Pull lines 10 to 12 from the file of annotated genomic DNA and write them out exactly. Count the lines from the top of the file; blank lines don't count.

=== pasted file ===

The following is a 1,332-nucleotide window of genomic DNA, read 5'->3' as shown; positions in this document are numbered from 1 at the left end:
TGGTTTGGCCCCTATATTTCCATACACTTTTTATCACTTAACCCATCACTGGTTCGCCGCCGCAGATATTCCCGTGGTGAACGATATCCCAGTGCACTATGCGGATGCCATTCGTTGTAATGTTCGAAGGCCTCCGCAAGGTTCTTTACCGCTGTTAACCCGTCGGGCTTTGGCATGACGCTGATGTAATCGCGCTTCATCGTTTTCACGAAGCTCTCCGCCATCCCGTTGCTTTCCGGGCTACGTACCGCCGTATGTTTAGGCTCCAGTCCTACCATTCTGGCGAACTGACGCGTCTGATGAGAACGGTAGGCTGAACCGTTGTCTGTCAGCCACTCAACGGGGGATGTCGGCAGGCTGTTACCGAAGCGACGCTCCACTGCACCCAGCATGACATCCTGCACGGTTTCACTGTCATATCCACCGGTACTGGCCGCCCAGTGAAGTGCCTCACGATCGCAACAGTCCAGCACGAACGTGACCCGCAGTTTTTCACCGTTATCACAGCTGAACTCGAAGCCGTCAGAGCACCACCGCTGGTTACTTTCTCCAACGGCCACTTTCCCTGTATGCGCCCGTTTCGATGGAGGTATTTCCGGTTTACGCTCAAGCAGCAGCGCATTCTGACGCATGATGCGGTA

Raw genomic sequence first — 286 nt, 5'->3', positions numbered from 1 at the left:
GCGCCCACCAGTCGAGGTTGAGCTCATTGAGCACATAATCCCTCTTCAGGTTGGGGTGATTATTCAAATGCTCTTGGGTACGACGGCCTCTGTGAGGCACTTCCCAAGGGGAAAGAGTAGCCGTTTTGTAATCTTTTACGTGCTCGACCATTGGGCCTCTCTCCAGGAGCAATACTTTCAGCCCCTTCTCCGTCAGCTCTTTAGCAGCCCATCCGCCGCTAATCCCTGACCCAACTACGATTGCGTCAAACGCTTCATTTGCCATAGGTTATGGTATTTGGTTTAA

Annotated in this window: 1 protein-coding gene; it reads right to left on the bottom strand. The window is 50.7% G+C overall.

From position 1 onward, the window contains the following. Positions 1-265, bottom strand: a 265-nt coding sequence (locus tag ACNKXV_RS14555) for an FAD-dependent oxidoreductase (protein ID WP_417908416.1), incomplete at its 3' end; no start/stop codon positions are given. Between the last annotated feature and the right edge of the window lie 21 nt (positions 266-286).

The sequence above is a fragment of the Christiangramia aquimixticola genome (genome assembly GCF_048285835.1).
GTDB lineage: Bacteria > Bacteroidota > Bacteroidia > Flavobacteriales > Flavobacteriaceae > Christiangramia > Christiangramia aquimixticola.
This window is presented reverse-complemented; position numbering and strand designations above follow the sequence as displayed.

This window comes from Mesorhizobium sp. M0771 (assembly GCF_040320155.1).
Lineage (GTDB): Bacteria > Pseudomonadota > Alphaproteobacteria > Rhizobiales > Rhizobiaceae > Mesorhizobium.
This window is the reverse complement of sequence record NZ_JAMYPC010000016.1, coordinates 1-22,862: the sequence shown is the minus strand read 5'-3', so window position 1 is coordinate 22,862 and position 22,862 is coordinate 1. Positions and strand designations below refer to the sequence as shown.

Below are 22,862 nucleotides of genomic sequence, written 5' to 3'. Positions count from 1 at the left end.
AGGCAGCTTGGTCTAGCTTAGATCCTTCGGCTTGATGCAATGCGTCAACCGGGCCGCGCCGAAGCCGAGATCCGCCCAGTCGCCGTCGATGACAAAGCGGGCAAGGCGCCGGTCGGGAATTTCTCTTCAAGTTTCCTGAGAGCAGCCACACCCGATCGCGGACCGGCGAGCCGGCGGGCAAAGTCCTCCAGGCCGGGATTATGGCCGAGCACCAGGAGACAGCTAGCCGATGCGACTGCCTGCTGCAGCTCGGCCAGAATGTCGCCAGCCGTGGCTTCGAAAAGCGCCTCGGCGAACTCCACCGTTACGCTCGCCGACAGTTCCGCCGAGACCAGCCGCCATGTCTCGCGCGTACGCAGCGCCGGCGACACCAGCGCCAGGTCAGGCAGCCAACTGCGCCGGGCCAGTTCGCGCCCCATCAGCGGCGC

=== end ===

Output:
This window comes from Mesorhizobium sp. M0771 (assembly GCF_040320155.1).
Lineage (GTDB): Bacteria > Pseudomonadota > Alphaproteobacteria > Rhizobiales > Rhizobiaceae > Mesorhizobium.
This window is the reverse complement of sequence record NZ_JAMYPC010000016.1, coordinates 1-22,862: the sequence shown is the minus strand read 5'-3', so window position 1 is coordinate 22,862 and position 22,862 is coordinate 1. Positions and strand designations below refer to the sequence as shown.